The murder of children and educators in Newtown, Conn., was a horrible, traumatic event. So naturally, the conspiracy theorists are now out in full force, claiming that it didn’t actually happen.
This may seem bizarre, but remember, there are plenty of people who still think that the Bush Administration blew up the World Trade Center so we could invade Iraq, which would make more sense if the Bush Administration had also managed to make the attack look like it was actually committed by Iraq. There are still people who believe that Barack Obama was born in Kenya, because no amount of evidence will convince them otherwise. There are still people who think the Moon landing was faked. Heck, there are probably people who think that the Civil War was an elaborate hoax. Evidence doesn’t really matter to the conspiracy mongers.
Still, conspiracy theories can draw in unsuspecting people who don’t realize that they’re reading easily-debunked nonsense. We may not be able to convince the truthers that they’re wrong, but for those who are wondering, here are the three most obvious reasons they are.
1. Initial Reports are Often Contradictory and Chaotic
The first bit of evidence that the most-watched conspiracy video trumpets is the fact that early on, people thought there might have been a second or third shooter at the scene. This seems briefly damning, except for the fact that during moments of crisis, early reports are almost always contradictory.
The video makes much of a man detained by police, asking who the guy could possibly be, other than a potential second shooter? Well, the man in handcuffs trumpeted by the video was an off-duty police officer who was detained inadvertently during the initial police sweep. Why did police detain another police officer? Because in the midst of an attack on the school, the police were wading into an uncertain situation.
Similarly, the media rushed into the fore, and began pushing out a ton of information, much of it ultimately shown to be false. Why? Because in the middle of a shooting, there’s not a lot of time to sit down and start fact-checking. In military terms, this is the fog of war. Quite simply, when people are fighting to save lives — their own or others — people aren’t able to stop and carefully sift through evidence.
We can go down the line of the “inconsistencies” shown by the theorists. For example, some reports said that the shooter left his AR-15 in his car. He left a shotgun in the car instead. So were some initial reports wrong? Yes they were. But that doesn’t mean that there was a plot. Humans aren’t omniscient. Demanding that all evidence is correct right away is beyond our capabilities.
2. Google Is Not God
Another big point pushed by the conspiracy theorists is the fact that some websites related to the massacre are reported on Google as being set up a few days before the event happened. Damning! Or it would be, if Google’s dating system was infallible. It is not.
Certainly, you can believe that the Red Cross set up their donations website before the attack occurred if you want to. You can also use Google’s search feature to show you that one TV station had a story up about the attack way back in August. It’s possible that these nefarious actors have been planning this hoax for months, and put up world-readable websites early just for fun. It’s somewhat more likely that Google’s date algorithm is imperfect.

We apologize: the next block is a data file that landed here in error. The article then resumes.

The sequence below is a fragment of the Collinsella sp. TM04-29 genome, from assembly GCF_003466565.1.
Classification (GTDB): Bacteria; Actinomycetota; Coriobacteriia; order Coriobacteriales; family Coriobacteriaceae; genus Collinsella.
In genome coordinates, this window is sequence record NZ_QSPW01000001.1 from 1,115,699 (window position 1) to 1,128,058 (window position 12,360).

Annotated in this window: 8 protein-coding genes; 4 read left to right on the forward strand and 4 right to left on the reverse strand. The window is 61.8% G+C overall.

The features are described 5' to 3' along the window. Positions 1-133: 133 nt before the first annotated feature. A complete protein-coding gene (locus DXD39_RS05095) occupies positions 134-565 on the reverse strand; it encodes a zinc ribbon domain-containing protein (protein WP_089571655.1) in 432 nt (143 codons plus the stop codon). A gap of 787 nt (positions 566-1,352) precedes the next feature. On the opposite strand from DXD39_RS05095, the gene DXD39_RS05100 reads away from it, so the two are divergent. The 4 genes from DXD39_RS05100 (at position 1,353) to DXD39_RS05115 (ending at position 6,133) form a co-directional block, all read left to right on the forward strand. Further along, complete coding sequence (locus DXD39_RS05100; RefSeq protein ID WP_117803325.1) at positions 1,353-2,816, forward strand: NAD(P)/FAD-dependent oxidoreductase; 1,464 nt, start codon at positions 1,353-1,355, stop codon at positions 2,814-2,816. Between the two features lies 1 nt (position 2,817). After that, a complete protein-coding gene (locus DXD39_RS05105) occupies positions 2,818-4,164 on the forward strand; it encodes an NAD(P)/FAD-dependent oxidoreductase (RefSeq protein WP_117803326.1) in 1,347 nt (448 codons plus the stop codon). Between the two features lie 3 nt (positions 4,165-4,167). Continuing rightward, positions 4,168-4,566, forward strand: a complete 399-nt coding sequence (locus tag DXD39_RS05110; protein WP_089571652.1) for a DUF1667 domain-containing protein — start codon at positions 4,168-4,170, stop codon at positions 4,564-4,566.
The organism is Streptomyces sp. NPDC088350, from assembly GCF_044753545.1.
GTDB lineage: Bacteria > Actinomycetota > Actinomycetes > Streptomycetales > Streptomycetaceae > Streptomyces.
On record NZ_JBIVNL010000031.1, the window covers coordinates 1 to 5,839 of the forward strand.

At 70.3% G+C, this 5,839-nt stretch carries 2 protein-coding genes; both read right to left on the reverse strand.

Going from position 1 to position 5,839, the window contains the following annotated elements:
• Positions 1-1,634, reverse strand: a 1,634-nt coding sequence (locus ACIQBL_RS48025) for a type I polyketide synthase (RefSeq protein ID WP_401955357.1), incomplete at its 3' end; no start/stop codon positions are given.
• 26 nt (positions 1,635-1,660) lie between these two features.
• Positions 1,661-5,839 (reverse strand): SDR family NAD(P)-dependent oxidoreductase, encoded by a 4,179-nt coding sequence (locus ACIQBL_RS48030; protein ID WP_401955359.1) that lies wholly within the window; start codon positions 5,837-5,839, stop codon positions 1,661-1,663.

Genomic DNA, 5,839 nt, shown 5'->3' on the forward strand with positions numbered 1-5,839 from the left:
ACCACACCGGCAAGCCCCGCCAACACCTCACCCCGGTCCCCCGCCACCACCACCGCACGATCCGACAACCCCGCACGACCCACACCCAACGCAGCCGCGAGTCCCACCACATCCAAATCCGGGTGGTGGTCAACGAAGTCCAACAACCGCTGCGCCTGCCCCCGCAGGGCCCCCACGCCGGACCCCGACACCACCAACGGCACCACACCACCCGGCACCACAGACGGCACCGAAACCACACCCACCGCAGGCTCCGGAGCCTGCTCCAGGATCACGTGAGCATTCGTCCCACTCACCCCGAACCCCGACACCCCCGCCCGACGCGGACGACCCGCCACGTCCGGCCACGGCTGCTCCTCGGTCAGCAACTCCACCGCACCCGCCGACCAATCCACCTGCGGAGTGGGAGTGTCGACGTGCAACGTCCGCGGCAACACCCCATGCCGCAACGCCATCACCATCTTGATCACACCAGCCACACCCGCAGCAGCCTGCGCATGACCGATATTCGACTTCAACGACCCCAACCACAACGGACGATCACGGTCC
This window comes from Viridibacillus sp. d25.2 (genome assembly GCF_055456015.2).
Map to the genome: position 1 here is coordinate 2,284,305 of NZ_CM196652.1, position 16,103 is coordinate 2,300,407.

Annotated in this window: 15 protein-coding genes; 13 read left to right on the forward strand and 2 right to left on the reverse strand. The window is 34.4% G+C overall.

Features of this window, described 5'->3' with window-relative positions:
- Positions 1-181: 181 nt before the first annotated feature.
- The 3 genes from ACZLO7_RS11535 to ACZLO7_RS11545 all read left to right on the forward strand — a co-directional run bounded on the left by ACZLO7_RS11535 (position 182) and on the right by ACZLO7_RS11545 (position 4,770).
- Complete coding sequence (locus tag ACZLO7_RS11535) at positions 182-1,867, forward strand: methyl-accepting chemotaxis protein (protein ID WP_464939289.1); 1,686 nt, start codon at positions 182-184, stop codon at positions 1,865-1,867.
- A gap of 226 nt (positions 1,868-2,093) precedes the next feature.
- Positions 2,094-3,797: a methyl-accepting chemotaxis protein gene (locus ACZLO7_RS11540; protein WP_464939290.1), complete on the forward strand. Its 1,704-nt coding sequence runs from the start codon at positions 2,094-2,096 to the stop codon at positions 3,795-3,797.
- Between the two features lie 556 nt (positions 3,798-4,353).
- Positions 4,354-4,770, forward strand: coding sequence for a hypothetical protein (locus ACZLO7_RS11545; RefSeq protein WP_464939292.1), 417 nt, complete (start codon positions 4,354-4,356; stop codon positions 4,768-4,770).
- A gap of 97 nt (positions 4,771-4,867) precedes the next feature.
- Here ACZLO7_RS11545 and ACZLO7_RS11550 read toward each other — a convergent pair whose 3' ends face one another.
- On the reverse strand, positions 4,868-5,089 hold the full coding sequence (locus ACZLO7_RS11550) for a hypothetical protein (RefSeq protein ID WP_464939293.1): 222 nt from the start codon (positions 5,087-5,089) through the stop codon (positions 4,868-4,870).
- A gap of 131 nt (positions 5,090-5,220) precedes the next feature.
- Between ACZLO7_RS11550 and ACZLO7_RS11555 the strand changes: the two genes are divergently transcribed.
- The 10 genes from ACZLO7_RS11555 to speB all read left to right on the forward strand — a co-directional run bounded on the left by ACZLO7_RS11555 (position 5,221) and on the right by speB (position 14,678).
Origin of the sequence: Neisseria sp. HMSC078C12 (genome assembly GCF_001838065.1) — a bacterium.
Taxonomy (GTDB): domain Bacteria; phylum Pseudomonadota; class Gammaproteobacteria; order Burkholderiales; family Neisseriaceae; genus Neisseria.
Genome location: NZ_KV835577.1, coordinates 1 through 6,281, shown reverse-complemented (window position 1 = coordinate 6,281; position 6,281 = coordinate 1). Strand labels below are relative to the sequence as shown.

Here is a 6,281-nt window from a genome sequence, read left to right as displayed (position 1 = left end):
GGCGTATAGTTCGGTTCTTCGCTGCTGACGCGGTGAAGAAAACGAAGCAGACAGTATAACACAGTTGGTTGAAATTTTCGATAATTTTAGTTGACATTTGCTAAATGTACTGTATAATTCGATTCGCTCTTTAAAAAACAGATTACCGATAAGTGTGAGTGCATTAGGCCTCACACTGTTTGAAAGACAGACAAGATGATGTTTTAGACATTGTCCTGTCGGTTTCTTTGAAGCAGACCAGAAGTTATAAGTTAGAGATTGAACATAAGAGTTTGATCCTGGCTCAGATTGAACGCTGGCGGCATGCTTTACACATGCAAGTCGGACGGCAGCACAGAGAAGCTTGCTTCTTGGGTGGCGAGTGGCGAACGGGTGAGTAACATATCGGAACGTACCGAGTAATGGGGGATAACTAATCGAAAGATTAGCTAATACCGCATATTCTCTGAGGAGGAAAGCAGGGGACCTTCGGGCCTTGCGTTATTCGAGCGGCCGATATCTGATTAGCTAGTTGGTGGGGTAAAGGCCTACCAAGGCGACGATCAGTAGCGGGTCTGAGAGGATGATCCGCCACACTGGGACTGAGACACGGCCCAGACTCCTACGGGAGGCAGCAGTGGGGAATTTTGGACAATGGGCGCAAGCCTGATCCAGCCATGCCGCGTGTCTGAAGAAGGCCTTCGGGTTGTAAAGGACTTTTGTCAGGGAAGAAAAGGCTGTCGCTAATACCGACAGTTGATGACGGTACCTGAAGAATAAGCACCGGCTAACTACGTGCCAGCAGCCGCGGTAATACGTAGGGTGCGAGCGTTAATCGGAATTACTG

3. There is No “Right” Way For Grieving People to React
Everyone alive has had a moment where they found themselves laughing inappropriately at something. Our emotions do not have clean, defined boundaries, and at times of stress, people can react very differently than they are “supposed” to.
Most of us recognize this. Moreover, most of us understand that even in horror, life goes on. A joke can distract us from the pain for a moment; a memory of those we’ve lost can draw a smile, a chuckle, an outright joyous laugh. These reactions prove nothing, other than that a person is human.
The video makes much of shots of parents behaving “wrong” — chuckling, or recounting a memory without tears streaming down their faces. It points to the medical examiner, who chuckles nervously a few times, not a happy laugh, but a bitter one. It says, basically, that it is not possible for grieving people to behave this way.
That is an outright lie, and an offensive one at that. It has sparked claims that the parents, responders, and decent members of the community are all “crisis actors.”
Now, it’s possible that the conspiracy theorists are right. If so, hundreds if not thousands of residents of Newtown were in on a plot to claim that children were killed. The police in Newtown, the Connecticut medical examiner, and the FBI were working together with actors, who claimed to have kids at the school who did not exist. All the other parents with children at the school either knew that these parents were actors, or were fooled for years by actors with fake children living under deep cover. And not one of the many people in Newtown has come forward to give any evidence against this grand conspiracy.
Alternately, it’s possible that a disturbed young man, armed with a semiautomatic rifle, came to a school on a clear December day and slaughtered 26 children and educators. Initial reports were a bit confusing, but after sorting through them, we have a pretty clear picture of what damage an evil person with a gun can do.
One of those two scenarios is true. If you want to see a conspiracy around every corner, no evidence will dissuade you. If you want to see the world as it is, however, you have to accept the sad truth: kids were murdered in their classroom, and teachers died trying to protect them. I can understand why it’s nice to believe instead that it’s all a grand conspiracy; the truth is far, far worse.
Image Credit: torbakhopper